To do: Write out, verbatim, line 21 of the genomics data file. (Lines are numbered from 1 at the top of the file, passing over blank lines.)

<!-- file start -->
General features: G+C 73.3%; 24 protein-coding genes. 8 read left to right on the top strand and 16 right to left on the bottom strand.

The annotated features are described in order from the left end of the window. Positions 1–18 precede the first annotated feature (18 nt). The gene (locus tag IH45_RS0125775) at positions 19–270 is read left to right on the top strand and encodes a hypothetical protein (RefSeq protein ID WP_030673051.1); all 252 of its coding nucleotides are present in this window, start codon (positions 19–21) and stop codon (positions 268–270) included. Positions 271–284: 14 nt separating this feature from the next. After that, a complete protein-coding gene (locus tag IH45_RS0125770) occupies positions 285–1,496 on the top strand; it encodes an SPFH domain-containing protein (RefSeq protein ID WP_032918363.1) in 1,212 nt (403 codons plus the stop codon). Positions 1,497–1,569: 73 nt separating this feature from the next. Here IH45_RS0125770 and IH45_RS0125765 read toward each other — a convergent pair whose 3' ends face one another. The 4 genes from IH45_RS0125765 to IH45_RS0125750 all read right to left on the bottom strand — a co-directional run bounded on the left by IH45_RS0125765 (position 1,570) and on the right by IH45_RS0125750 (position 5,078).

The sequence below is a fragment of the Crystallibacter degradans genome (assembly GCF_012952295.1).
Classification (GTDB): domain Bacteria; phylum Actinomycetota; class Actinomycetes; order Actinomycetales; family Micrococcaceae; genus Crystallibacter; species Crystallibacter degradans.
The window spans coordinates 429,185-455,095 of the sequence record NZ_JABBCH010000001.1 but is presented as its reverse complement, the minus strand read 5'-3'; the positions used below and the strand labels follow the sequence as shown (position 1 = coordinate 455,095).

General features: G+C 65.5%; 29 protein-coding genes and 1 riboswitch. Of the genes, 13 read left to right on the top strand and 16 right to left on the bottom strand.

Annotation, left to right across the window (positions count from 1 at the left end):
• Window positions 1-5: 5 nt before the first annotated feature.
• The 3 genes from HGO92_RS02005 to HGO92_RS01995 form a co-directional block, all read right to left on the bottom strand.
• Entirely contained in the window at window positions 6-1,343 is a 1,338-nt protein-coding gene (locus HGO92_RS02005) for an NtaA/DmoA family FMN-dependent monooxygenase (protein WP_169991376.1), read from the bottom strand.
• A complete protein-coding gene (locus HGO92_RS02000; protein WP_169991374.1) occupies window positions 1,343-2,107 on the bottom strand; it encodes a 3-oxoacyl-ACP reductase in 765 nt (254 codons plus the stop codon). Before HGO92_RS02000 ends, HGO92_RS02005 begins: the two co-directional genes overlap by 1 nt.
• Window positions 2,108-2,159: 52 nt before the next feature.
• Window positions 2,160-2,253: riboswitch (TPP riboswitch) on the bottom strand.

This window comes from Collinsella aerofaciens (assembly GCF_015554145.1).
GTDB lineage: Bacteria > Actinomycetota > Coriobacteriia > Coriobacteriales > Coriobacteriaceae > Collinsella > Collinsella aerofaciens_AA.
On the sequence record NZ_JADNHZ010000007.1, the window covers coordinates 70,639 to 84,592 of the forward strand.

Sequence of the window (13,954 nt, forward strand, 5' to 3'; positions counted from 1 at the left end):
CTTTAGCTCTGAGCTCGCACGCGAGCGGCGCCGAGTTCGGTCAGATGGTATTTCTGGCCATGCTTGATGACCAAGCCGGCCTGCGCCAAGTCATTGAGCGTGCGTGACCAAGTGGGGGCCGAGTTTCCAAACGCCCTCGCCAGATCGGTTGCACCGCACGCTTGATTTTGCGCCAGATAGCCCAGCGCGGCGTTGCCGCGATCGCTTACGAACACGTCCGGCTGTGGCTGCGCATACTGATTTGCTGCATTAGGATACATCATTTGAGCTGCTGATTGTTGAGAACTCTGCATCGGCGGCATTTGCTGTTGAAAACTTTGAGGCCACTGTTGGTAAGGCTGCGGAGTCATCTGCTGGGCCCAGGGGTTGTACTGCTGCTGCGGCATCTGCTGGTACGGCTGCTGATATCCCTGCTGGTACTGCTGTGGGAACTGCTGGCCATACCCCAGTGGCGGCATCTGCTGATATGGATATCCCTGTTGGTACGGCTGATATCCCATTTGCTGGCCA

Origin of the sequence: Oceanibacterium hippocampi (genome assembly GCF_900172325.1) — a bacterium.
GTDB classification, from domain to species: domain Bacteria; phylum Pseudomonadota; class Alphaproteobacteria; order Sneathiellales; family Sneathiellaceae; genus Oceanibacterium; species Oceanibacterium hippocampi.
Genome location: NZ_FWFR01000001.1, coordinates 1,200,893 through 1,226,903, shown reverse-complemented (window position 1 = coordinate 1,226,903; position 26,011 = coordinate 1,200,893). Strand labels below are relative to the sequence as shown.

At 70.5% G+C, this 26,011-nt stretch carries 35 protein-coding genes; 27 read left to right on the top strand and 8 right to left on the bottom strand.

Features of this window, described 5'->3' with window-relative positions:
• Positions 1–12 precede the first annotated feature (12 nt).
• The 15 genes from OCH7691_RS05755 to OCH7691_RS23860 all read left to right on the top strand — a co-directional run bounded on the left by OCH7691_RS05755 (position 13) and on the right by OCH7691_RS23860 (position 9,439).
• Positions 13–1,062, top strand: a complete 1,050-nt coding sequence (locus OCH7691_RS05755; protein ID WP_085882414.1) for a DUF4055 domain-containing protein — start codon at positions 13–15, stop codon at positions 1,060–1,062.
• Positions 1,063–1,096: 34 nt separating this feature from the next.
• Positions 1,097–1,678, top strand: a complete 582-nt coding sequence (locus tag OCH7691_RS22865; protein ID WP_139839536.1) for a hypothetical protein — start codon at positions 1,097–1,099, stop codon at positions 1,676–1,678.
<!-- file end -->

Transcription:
Genome location: NZ_FWFR01000001.1, coordinates 1,200,893 through 1,226,903, shown reverse-complemented (window position 1 = coordinate 1,226,903; position 26,011 = coordinate 1,200,893). Strand labels below are relative to the sequence as shown.